The United States is opposing a proposal by North and South Korea to create a no-fly zone above the border between the two countries, Reuters reported on Thursday.
U.S. officials are concerned that the no-fly zone proposal, which is part of an agreement between North and South Korea reached during a summit last month in Pyongyang, could hinder defense readiness, according to Reuters, which cited two unidentified sources. The officials also worry that it would be enacted without progress on denuclearization, the news service noted.
South Korea’s foreign minister, Kang Kyung-wha, told Reuters that U.S. Secretary of State Pompeo recently expressed “discontent” with the agreement between North and South Korea, which Reuters reported includes the no-fly zone and "a gradual removal of landmines and guard posts within the Demilitarised Zone."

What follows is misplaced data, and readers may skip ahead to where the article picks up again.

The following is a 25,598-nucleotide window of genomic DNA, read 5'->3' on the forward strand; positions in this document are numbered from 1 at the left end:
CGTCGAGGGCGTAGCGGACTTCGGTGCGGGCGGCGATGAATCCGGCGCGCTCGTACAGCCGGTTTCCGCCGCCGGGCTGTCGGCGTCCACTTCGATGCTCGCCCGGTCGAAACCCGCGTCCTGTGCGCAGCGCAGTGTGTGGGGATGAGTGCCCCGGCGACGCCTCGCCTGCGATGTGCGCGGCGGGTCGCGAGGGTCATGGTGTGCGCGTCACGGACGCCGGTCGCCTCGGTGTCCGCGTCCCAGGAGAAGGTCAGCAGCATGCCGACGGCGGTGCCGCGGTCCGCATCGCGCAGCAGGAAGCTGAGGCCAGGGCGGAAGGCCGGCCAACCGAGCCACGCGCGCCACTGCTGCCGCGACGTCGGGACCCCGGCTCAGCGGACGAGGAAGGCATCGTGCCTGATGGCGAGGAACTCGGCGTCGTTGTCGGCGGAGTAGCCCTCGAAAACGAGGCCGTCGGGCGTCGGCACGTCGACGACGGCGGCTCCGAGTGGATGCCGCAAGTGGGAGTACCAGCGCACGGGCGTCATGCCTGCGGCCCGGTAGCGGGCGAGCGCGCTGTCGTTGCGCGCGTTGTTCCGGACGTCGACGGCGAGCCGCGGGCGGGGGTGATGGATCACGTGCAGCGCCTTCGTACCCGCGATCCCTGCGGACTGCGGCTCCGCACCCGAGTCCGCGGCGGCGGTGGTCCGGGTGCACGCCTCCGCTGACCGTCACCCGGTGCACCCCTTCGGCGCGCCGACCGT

Sources told Reuters that the no-fly zone is of concern to the U.S. because it would prevent airborne training missions in the area.
The no-fly zone is scheduled to go into effect Nov. 1.
Lt. Col. Christopher Logan, a Pentagon spokesman did not comment to Reuters on the agreement between North and South Korea, but said the Defense Department supports efforts to scale back military tensions.
The Pentagon “remains in full support of our diplomats as they work to achieve the verified denuclearization of the DPRK as agreed to by Chairman Kim (Jong Un),” Logan said.